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The Last Month in Astronomy


MAY-09-2012 • Vesta News • NASA’s Dawn spacecraft is showing that Vesta is more like the Earth’s moon than a typical asteroid. It appears to have an iron core. In fact, it probably had a magma ocean which means it underwent differentiation where distinct layers are created. This confirms that a particular group of meteorites found on Earth originated on Vesta, probably 6% of all meteorites that fall to Earth.

MAY-08-2012 • Spitzer “sees” Super Earth • The Spitzer infrared observatory has directly measured light from a Super-Earth sized exoplanet. Usually it is impossible to see light from an exoplanet because it is lost in the glare of its star. But in the infrared the ratio is not quite as bad.

MAY-03-2012 • Opportunity still rocking • The Mars Rover Opportunity, already 8 years beyond its expiration date, has found “the strongest evidence for water that we’ve ever seen with Opportunity” according the PI Steve Squyres of Cornell. The other rover, Spirit, stopped communicating in 2010. The next rover, Curiosity, should land on Mars on August 5.

APR-30-2012 • Pre-planetary Nebula • By now you know that when astronomers talk about planetary nebulae, they don’t mean anything related to planets. But pre-planetary nebulae are different. One such nebula is the Egg Nebula. Hubble recently imaged this object (see image on the left). The central star cannot be seen, in fact, it might be a binary star system. The nebula is 3000 light-years away although that distance has large error bars. The image was taken with Hubble’s Wide Field Camera 3. Credit: ESA/Hubble, NASA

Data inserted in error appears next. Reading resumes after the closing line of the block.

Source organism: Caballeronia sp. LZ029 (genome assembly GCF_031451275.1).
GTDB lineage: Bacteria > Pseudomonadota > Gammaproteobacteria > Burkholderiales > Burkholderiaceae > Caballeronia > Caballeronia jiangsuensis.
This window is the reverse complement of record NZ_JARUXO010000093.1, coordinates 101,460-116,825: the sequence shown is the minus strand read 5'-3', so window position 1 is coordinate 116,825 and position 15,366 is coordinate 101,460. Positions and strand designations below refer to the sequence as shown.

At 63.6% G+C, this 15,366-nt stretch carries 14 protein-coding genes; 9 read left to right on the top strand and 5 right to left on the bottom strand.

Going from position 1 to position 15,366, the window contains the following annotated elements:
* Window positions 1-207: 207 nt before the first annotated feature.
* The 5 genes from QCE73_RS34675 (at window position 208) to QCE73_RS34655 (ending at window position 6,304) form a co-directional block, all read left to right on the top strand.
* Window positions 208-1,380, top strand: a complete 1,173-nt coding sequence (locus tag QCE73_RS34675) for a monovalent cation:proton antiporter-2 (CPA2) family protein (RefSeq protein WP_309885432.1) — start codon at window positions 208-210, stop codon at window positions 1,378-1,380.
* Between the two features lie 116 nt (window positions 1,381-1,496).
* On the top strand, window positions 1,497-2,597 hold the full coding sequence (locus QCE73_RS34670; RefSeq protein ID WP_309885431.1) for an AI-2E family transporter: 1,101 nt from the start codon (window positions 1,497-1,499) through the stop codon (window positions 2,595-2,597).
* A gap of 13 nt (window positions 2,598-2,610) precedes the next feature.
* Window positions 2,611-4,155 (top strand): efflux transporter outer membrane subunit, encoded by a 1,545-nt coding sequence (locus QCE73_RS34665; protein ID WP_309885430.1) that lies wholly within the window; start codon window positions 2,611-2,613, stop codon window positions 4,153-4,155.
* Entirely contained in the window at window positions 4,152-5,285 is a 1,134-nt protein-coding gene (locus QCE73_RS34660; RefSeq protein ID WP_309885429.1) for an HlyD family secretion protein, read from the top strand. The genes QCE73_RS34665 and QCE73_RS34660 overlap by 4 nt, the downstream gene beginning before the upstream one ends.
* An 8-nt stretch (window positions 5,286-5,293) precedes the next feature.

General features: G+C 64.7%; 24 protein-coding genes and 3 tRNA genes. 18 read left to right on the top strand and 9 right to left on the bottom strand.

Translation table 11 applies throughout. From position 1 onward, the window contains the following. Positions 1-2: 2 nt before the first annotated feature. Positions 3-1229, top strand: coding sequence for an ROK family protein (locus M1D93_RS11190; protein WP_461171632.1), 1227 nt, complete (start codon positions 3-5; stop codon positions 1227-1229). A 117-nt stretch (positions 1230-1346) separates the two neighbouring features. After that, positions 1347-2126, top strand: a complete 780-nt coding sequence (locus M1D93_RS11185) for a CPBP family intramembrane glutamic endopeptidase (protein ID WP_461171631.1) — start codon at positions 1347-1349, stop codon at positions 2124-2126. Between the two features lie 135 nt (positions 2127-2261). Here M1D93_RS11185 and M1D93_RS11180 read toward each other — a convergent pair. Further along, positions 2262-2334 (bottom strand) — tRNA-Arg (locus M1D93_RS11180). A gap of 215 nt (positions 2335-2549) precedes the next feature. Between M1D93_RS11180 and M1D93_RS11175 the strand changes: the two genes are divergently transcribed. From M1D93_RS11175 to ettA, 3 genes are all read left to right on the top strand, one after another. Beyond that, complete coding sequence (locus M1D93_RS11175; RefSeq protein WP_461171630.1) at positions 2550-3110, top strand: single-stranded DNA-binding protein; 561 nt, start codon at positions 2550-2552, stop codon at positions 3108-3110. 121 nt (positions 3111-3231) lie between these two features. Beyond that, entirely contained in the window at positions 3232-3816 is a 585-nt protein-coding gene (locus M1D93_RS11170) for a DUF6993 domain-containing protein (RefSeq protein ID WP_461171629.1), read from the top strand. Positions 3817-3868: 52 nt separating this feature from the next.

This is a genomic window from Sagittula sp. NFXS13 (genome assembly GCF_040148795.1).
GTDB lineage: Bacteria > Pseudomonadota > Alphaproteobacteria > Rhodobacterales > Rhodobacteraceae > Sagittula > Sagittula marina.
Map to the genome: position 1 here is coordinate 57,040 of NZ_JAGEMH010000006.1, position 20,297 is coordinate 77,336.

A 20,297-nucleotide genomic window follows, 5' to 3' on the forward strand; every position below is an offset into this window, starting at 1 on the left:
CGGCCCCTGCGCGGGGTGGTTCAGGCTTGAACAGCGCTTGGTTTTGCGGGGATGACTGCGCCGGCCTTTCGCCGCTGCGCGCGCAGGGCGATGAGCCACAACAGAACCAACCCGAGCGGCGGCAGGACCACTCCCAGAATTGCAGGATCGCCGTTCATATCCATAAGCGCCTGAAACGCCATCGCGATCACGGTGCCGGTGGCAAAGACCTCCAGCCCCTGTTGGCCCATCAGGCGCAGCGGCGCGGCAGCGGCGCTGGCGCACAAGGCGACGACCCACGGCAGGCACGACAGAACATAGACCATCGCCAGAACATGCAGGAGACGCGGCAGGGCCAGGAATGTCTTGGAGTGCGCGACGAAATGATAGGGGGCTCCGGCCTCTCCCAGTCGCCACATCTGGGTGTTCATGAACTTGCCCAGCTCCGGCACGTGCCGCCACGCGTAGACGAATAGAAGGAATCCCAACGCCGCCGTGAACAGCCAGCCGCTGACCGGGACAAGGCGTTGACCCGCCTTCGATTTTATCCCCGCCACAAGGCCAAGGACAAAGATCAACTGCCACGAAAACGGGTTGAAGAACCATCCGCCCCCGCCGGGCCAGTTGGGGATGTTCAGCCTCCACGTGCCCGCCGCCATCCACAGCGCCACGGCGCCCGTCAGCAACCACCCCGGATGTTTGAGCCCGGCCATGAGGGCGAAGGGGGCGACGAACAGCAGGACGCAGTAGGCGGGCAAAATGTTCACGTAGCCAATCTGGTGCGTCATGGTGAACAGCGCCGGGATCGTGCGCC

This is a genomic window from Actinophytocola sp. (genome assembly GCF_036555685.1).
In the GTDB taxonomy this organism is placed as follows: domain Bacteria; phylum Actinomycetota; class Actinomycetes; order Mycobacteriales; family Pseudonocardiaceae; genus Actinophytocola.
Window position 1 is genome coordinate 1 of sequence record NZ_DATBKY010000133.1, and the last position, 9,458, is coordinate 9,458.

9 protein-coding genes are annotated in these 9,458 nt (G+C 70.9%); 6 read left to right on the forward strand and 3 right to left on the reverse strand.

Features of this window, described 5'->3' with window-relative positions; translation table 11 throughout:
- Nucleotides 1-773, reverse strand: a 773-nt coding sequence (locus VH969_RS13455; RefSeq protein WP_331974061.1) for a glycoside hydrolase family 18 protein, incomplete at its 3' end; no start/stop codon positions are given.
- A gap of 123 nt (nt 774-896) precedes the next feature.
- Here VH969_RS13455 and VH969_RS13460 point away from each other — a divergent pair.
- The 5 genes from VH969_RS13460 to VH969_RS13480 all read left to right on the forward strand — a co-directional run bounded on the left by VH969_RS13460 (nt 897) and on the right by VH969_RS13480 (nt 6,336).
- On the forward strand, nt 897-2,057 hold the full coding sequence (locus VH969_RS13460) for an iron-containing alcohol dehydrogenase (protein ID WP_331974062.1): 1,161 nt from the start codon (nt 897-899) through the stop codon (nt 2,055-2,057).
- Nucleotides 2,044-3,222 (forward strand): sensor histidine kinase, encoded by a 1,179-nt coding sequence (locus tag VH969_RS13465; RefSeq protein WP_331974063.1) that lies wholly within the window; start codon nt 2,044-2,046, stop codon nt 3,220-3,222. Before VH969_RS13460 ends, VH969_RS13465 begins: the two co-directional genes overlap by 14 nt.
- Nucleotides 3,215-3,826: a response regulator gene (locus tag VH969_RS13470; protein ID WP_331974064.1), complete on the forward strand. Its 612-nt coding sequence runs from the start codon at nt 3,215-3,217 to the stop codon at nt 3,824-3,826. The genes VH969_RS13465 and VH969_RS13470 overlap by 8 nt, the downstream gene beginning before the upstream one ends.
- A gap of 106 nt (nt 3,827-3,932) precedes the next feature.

APR-26-2012 • Peter J. does it again • Peter Jenniskens had uncovered some meteorites fragments after a large meteor was seen over California. These fragments were found in the Gold Country. Later he and Mike Koop found more fragments from the air. The original meteor is estimated to weigh more than 154,000 pounds. An event of this size occurs about once a year. This event occurred on April 22. ;

APR-25-2012 • Earth under attack • A pair of studies published in Nature gives evidence that the heavy bombardment of Earth lasted much longer than previously believed. In fact it lasted for almost the entire first half of Earth’s history. Earlier computer simulations suggested the Late Heavy Bombardment (LHB) lasted from 4.1 billion to 3.8 billion years ago. Calling this into question is the large number of large lunar craters that are much younger than 3.8 billion years old. Instead, the asteroid belt, currently starting 2.1 AU from the Sun, might have started just 1.7 AU up until 2 billion years ago. This would cause many more objects to become dislodged from the belt and come barreling into Earth. To bolster this idea another study looked for the results of large impacts on Earth. Brandon Johnson from Purdue University says “Our work shows that a lot more big asteroids – meaning dinosaur-killer or larger – were hitting Earth well after the current idea of when it ended.”

APR-24-2012 • Galaxy Schizo • It seems the galaxy NGC4594, aka The Sombrero Galaxy, has two personalities. In visible light it appears to be a fairly typical spiral galaxy with a rather bright halo. But in infrared light (thank you Spitzer satellite observatory) the galaxy appears to be an elliptical galaxy. “The Sombrero is more complex than previously thought,” according to Dimitri Gadotti of the ESO in Chile. “The only way to understand all we know about this galaxy is to think of it as two galaxies, one inside the other.”


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